Pensions Bulletin 2022/22

Our viewpoint

DWP concludes on trustee oversight of investment consultants and fiduciary managers CMA remedies

Somewhat belatedly, and with the pandemic being blamed for its reprioritisation, the DWP has responded to a consultation on trustee oversight of investment consultants and fiduciary managers launched in July 2019.

The consultation, following the Competition and Markets Authority’s investigation into investment consultants and fiduciary management, set out regulations to put two of its remedies into the main body of pensions law.  The two remedies are those that apply to trustees of most occupational pension schemes.  The consultation in turn followed an Order issued by the CMA in June 2019 that has been fully operational since December 2019.

The DWP regulations are to go ahead broadly as intended (see Pensions Bulletin 2019/30) and have been laid before Parliament in draft form with the intention that they will come into force on 1 October 2022.  The Pensions Regulator, whose current trustee guidance (see Pensions Bulletin 2019/46) reflects the contents of the CMA Order, is to update its guidance by this date.

As before, the regulations require trustees to:

  • Carry out a tender process for fiduciary management services, subject to certain limited exceptions - a Schedule to the regulations spells out in great detail, for various situations, the trustees’ duties in this respect
  • Set objectives for their investment consultants and review their performance against these objectives at least every 12 months

These replace the CMA’s remedies one and seven respectively.

The regulations also enable the Pensions Regulator to oversee the requirements via submission of prescribed additional information in the scheme return.  This is backed up by a system of compliance notices (directed at the trustees or third parties), financial penalties and appeal mechanisms.

Many of the changes made by the DWP as a result of the consultation are to ensure greater consistency with the CMA Order.  The changes include clarification that the provision of high-level investment commentary provided by actuaries in actuarial valuations does not, by itself, comprise the provision of investment consultancy services.  The DWP says that it should be evident where the actuary goes beyond this and in such a case the trustees are required to set and review objectives for the provision of such investment consultancy services.

The regulations only replace part of the CMA Order, which it appears will need to be modified going forward.

The main part of the regulations is subject to a review mechanism every five years, with the first report on the results of the DWP’s review requiring to be published by 31 December 2028.


For most trustees this change from the CMA Order to DWP regulations should have little impact on what they are required to do, with the only obvious change being that the nature of the compliance reporting will alter.  However, the DWP states that there are four small policy differences between the CMA Order and the DWP regulations – as set out on page 5 of the DWP’s impact assessment published alongside the consultation response – and these may impact some trustee bodies.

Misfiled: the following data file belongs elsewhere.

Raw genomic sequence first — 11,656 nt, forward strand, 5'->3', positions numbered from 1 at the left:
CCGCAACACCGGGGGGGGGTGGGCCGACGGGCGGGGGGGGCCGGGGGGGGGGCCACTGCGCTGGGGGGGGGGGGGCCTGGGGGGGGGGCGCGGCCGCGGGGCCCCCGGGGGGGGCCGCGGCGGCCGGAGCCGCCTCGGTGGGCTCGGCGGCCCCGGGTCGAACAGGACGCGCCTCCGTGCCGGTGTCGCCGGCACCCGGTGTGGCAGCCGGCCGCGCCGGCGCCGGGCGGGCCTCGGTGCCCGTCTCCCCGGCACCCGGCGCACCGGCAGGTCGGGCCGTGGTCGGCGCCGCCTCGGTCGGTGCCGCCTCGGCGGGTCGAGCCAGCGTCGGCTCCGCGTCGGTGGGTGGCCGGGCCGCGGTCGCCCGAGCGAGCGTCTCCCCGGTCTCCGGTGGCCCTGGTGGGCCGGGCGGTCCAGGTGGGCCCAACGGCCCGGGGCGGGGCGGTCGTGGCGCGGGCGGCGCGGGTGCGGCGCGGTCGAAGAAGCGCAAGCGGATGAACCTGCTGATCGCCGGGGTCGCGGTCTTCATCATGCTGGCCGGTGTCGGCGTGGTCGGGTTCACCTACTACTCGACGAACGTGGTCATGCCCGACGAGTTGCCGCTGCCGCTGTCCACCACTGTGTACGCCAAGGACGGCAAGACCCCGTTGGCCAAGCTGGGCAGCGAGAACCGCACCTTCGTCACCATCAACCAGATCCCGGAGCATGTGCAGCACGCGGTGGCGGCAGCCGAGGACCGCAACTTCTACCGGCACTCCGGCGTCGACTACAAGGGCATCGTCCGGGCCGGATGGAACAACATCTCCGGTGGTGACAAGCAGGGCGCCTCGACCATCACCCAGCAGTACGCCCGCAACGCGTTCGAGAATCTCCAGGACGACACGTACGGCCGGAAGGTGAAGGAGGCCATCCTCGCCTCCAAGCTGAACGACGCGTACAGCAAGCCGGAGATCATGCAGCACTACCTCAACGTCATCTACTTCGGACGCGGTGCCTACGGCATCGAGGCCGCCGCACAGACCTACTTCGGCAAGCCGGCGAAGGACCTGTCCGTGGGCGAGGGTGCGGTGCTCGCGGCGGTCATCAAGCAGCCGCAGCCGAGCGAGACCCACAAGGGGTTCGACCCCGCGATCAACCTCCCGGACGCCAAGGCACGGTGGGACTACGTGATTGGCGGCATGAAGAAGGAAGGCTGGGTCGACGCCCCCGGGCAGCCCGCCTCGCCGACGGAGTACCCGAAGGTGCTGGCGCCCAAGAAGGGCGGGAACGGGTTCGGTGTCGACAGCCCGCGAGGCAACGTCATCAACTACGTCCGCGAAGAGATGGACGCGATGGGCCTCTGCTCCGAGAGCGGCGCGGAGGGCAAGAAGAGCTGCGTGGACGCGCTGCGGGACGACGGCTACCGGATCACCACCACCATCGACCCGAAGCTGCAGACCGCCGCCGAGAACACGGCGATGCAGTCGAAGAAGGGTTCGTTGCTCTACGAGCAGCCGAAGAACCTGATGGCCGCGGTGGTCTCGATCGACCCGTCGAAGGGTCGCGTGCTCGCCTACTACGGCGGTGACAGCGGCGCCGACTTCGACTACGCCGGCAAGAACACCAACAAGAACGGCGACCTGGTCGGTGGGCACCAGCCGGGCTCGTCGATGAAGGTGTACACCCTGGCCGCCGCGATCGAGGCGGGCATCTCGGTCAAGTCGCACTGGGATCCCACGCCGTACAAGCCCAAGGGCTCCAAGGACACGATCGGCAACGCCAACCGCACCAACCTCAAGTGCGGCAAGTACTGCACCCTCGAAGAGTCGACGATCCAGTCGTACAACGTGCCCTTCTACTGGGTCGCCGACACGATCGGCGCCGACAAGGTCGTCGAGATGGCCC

Presumably, the next round of trustee reporting to the CMA due by 7 January 2023 will now be replaced by an expanded scheme return requirement.  However, an announcement to that effect has yet to be made.

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Regulator and FCA outline consumer journey next steps

The Pensions Regulator and the Financial Conduct Authority have jointly published a feedback statement for the Call for Input they issued in May 2021 on the pensions consumer journey (see Pensions Bulletin 2021/21).  The statement highlights feedback received, actions that have been taken and actions the regulators intend to take to help engage consumers so they can make informed decisions that lead to better pension saving outcomes.  The statement is also intended to share knowledge on key issues with the industry and other stakeholders to help inform initiatives that the regulators design.

As a result of the feedback, the Regulator and/or the FCA are intending to:

  • Publicise and encourage larger schemes and providers to support Midlife MOT toolkits available for employers
  • Work with MaPS to produce guidance which enables employers to support staff returning to the workforce
  • Conduct an equality review to understand how well the market works for different groups of savers
  • Review the Pensions Regulator’s communicating to members section of the DC guidance to provide more information on inclusivity, use of behavioural insights and timing of communication; and
  • Explore firms’ concerns around providing more support to customers about accessing their pensions and discuss options for giving consumers greater support within the current regulatory framework, while also considering further FCA interventions beyond the Stronger Nudge to support consumer decision-making

The regulators plan to publish an update to their joint strategy in the second half of 2022 which will outline the shared strategic outcomes that will continue to draw their focus in the years ahead.


The statement covers some of the trickier consumer conundrums, such as how employers can be helpful without giving advice and how to give members the information they need without overloading them.  There was never going to be a quick fix improvement to pension savers’ understanding and engagement, but the regulators are showing they are committed to improvement over the longer term.

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This Pensions Bulletin does not constitute advice, nor should it be taken as an authoritative statement of the law.  For further help, please contact David Everett at our London office or the partner who normally advises you.